Electronic Commerce (E-commerce) could simply be defined as buying and selling of goods and services on the internet. In some cases, it is defined as a transaction where everything is done online without the use of paper or face to face meeting with either party. Michael Aldrich created the first online shopping system in 1979 which has metamorphosed into what is now known and seen as a global phenomenon. This was the beginning of the journey which led to the popular e-commerce sites such as Amazon, EBay and Alibaba.com.

E-commerce is divided into 4 main categories: B2B, B2C, C2B and C2C

  • B2B (Business to Business) – This refers to e-commerce activities between businesses. For example, a manufacturer selling to a distributor or wholesaler.An example of this type of ecommerce in Nigeria could be website developers.
  • B2C (Business to Consumer) – This refers to e-commerce activities between a business and a consumer. This is the general known form of e-commerce and in Nigeria we have sites like Konga and Jumia taking the lead.
  • C2B (Consumer to Business) – This type of e-commerce usually refers more to services rather than goods. An example of this type of service are those sites that allow individuals post a project online and then businesses or companies come to bid on those projects or the individual. The consumer then reviews the bids and selects the best company according to his/her criteria and vice-versa. Examples of this type of e-commerce include Elance, Guru, etc.
  • C2C (Consumer to Consumer) – This type of e-commerce is made up of online classifieds where individuals can buy and sell their goods. An example of such e-commerce activity in Nigeria is OLX.

Recently in Nigeria, e-commerce has taken a major stance in the economy. I engage in a lot of online shopping in Nigeria as it eliminates the thought of entering the heavy traffic just to pick up some items, which in turn makes you question yourself on how time consuming going to a store or market could be. As much as it is very convenient and time saving, e-commerce also has its drawbacks, most of which in my opinion can be easily corrected. This includes, but is not limited to

  • delivery of a  wrong order
  • expensive shipping fees
  • Safety of purchasing things online which sometimes could also lead to electronic fraud.

In Nigeria, Jumia is the largest e-commerce operator and it was founded in June 2012. In the last 12 months, the company has raised over $50 million cash-for-equity funds from industry giants such as JP Morgan, Summit Partners and Millicom. The company has a 10,000 square foot e-commerce campus and a 90,000 square foot warehouse, both located in Lagos.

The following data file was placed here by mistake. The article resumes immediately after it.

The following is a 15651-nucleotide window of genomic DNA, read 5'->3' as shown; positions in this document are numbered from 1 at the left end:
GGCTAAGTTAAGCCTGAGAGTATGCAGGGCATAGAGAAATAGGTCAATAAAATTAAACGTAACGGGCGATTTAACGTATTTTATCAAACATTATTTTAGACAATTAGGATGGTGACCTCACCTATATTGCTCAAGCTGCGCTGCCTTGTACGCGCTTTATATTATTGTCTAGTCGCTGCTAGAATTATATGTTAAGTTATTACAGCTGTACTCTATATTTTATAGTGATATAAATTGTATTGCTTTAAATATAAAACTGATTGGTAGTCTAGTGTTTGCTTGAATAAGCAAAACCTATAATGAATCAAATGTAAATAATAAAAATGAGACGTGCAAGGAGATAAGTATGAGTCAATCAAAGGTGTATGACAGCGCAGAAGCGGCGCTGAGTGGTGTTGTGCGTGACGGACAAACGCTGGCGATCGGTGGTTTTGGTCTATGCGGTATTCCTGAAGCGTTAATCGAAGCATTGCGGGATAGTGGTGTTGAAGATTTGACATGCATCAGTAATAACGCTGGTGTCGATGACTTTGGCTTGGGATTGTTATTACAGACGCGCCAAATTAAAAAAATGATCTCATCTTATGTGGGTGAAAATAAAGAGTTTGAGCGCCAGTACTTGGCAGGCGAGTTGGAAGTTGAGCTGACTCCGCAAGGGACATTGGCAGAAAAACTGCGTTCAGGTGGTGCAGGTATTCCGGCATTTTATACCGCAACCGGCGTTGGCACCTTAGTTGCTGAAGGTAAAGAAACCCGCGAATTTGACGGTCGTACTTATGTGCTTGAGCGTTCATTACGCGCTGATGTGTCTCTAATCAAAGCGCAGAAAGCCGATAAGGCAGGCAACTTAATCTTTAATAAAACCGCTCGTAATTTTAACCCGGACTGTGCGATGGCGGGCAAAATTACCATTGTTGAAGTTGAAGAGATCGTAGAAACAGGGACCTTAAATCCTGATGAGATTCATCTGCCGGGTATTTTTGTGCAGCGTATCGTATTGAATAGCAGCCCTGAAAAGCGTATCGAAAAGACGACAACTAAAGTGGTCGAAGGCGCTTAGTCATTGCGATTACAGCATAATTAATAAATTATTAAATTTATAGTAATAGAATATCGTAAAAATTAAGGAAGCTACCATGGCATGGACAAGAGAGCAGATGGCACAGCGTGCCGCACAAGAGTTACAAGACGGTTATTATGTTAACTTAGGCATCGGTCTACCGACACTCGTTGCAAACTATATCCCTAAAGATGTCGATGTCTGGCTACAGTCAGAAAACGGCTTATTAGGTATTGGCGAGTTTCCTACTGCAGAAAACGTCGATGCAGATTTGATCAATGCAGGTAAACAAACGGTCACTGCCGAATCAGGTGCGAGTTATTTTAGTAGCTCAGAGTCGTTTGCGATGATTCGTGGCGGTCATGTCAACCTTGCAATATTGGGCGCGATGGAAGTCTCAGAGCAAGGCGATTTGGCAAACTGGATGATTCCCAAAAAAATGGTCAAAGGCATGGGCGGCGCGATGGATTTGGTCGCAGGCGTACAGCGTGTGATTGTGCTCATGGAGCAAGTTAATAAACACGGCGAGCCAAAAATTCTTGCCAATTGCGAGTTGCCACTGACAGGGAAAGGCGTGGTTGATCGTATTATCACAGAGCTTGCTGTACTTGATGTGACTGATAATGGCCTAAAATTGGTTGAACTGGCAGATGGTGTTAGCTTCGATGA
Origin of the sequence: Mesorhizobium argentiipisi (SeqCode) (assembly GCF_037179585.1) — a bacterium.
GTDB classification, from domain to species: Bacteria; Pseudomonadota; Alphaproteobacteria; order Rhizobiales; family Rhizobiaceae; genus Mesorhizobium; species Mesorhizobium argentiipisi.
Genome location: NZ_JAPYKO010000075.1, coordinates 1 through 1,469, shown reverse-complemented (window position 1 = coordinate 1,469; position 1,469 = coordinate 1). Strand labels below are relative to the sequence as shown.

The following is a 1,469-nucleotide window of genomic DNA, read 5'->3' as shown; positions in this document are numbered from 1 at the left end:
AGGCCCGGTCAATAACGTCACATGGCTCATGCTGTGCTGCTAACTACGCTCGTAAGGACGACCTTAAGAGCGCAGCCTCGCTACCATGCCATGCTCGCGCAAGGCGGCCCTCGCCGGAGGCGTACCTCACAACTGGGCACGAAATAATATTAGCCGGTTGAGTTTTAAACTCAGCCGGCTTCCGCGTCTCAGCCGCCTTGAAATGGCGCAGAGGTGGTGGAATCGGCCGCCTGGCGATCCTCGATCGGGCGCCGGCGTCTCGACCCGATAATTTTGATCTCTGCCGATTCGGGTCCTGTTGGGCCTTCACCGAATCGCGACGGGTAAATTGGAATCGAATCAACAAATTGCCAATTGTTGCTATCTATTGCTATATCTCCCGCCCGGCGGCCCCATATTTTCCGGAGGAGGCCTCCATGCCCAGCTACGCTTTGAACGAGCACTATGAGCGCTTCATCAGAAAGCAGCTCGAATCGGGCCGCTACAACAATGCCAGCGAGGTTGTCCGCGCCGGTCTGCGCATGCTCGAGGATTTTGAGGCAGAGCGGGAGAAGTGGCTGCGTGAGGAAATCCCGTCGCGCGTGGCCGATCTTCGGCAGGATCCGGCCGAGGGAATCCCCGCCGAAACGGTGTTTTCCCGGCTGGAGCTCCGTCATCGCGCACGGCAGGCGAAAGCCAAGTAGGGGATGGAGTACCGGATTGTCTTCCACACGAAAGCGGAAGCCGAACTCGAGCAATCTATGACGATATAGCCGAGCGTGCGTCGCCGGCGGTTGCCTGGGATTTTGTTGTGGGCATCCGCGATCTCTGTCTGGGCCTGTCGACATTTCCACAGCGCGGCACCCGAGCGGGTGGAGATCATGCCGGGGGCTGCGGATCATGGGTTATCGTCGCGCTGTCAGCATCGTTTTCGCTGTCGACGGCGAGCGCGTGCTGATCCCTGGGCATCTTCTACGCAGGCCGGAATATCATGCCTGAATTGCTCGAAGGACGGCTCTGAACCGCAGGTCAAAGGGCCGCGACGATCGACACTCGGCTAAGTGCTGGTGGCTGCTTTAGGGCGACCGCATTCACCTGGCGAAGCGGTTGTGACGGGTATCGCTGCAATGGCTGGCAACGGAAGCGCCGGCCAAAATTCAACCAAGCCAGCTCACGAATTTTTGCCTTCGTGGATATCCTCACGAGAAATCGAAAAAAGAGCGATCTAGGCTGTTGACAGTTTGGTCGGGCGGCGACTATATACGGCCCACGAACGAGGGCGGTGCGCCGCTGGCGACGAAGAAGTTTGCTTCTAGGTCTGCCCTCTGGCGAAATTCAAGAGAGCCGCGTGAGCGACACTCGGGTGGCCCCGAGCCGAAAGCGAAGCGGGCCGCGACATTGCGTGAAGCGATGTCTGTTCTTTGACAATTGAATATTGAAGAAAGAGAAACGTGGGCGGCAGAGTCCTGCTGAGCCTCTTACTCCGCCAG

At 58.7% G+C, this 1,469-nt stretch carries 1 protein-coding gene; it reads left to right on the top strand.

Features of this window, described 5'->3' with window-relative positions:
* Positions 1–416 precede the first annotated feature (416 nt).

Nigeria’s second largest e-commerce operator, Konga also secured funds from a Swedish Investment Group – Kinnevik and Naspers MIH Africa. Though the value of these investments is not disclosed, it was intended to grow the operations of the company. Other e-commerce industry players in Nigeria include iRoko TV – secured funds from Tiger Global and now generate over $2 million annually, Dealdey – who also received $1 million from Kinnevik and generates about $1.27 million yearly, Wakanow.com – an online travel agency, Kaymu – Nigeria’s very own EBay and OLX – free online classifieds.

E-commerce has become more powerful than the traditional resources which were adopted for businesses around the world. It broken geographical barriers and enabled customers to contact vendors with little or no hassles. The impact of e-commerce on the global economy is so immense that the target audience can be reached in the least time and minimal economic resources. It has influenced every aspect of buying and selling, from the production to the service levels and has also given companies the challenge of staying ahead of their competitors with the shifts in technology. In Nigeria, e-commerce has cut across all barriers and has given rise to more effective techniques. It has enabled enhanced sales and increased profits. E-commerce has become a technological boom and is here to stay. Although electronic commerce in Nigeria does not have a specific legal framework, some existing legislations may apply even though there would have to be some form of modification. These include …With the advent of e-commerce in Nigeria, Nigerians have spent the sum of $380 million on online purchases and this figure has been predicted to escalate to almost $920 million in 2014.

However, irrespective of these figures, investors are unenthusiastic in investing long term in Nigeria’s e-commerce market. E-commerce in Nigeria is expected to grow on deep internet penetration and increased disposable income of the average resident and deep internet penetration can only be achieved by investing in broadband. The Federal Government of Nigeria has taken major steps in developing national broadband plans to enhance connectivity in the country. This will not only fuel the growth of e-commerce, but will make existing e-commerce businesses thrive and even become internationally acclaimed.

Ugochi Ekwueme



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